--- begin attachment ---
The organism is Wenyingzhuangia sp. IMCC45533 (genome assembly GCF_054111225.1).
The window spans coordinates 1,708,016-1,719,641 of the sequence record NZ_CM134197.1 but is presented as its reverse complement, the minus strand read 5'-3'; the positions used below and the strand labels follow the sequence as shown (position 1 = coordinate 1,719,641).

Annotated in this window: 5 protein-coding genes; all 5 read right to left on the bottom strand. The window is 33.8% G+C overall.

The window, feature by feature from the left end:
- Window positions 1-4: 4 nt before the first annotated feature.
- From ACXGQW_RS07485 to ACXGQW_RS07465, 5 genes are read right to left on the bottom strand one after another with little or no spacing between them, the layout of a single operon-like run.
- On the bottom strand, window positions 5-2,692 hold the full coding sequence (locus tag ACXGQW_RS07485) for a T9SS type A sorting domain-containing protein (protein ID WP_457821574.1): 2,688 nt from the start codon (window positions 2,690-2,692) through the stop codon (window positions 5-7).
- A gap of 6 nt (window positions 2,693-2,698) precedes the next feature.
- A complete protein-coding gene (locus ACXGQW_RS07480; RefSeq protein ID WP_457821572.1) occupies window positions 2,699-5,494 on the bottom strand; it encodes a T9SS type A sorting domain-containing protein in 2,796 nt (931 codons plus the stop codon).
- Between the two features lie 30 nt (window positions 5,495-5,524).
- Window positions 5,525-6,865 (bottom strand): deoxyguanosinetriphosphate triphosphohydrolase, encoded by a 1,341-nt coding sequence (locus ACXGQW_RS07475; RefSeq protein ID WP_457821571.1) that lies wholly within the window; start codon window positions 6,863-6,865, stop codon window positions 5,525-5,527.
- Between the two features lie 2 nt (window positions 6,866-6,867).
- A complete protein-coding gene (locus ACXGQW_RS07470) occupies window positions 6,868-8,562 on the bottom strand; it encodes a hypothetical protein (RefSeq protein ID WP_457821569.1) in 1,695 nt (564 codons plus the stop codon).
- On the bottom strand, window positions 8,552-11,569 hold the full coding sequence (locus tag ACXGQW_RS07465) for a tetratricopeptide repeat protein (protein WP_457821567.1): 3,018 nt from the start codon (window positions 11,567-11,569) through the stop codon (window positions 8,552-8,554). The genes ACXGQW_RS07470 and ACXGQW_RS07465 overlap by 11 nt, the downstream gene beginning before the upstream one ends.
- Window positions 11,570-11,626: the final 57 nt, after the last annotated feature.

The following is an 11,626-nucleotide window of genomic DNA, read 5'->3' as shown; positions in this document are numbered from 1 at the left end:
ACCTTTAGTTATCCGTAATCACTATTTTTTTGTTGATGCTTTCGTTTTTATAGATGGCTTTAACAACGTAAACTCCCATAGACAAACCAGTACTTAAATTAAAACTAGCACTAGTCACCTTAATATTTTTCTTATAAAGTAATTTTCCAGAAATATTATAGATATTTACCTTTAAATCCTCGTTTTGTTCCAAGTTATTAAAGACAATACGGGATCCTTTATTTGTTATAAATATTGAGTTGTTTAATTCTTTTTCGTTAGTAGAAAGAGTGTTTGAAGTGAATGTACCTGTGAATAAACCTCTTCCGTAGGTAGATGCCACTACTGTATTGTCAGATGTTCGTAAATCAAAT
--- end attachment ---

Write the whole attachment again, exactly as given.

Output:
The organism is Wenyingzhuangia sp. IMCC45533 (genome assembly GCF_054111225.1).
The window spans coordinates 1,708,016-1,719,641 of the sequence record NZ_CM134197.1 but is presented as its reverse complement, the minus strand read 5'-3'; the positions used below and the strand labels follow the sequence as shown (position 1 = coordinate 1,719,641).

Annotated in this window: 5 protein-coding genes; all 5 read right to left on the bottom strand. The window is 33.8% G+C overall.

The window, feature by feature from the left end:
- Window positions 1-4: 4 nt before the first annotated feature.
- From ACXGQW_RS07485 to ACXGQW_RS07465, 5 genes are read right to left on the bottom strand one after another with little or no spacing between them, the layout of a single operon-like run.
- On the bottom strand, window positions 5-2,692 hold the full coding sequence (locus tag ACXGQW_RS07485) for a T9SS type A sorting domain-containing protein (protein ID WP_457821574.1): 2,688 nt from the start codon (window positions 2,690-2,692) through the stop codon (window positions 5-7).
- A gap of 6 nt (window positions 2,693-2,698) precedes the next feature.
- A complete protein-coding gene (locus ACXGQW_RS07480; RefSeq protein ID WP_457821572.1) occupies window positions 2,699-5,494 on the bottom strand; it encodes a T9SS type A sorting domain-containing protein in 2,796 nt (931 codons plus the stop codon).
- Between the two features lie 30 nt (window positions 5,495-5,524).
- Window positions 5,525-6,865 (bottom strand): deoxyguanosinetriphosphate triphosphohydrolase, encoded by a 1,341-nt coding sequence (locus ACXGQW_RS07475; RefSeq protein ID WP_457821571.1) that lies wholly within the window; start codon window positions 6,863-6,865, stop codon window positions 5,525-5,527.
- Between the two features lie 2 nt (window positions 6,866-6,867).
- A complete protein-coding gene (locus ACXGQW_RS07470) occupies window positions 6,868-8,562 on the bottom strand; it encodes a hypothetical protein (RefSeq protein ID WP_457821569.1) in 1,695 nt (564 codons plus the stop codon).
- On the bottom strand, window positions 8,552-11,569 hold the full coding sequence (locus tag ACXGQW_RS07465) for a tetratricopeptide repeat protein (protein WP_457821567.1): 3,018 nt from the start codon (window positions 11,567-11,569) through the stop codon (window positions 8,552-8,554). The genes ACXGQW_RS07470 and ACXGQW_RS07465 overlap by 11 nt, the downstream gene beginning before the upstream one ends.
- Window positions 11,570-11,626: the final 57 nt, after the last annotated feature.

The following is an 11,626-nucleotide window of genomic DNA, read 5'->3' as shown; positions in this document are numbered from 1 at the left end:
ACCTTTAGTTATCCGTAATCACTATTTTTTTGTTGATGCTTTCGTTTTTATAGATGGCTTTAACAACGTAAACTCCCATAGACAAACCAGTACTTAAATTAAAACTAGCACTAGTCACCTTAATATTTTTCTTATAAAGTAATTTTCCAGAAATATTATAGATATTTACCTTTAAATCCTCGTTTTGTTCCAAGTTATTAAAGACAATACGGGATCCTTTATTTGTTATAAATATTGAGTTGTTTAATTCTTTTTCGTTAGTAGAAAGAGTGTTTGAAGTGAATGTACCTGTGAATAAACCTCTTCCGTAGGTAGATGCCACTACTGTATTGTCAGATGTTCGTAAATCAAAT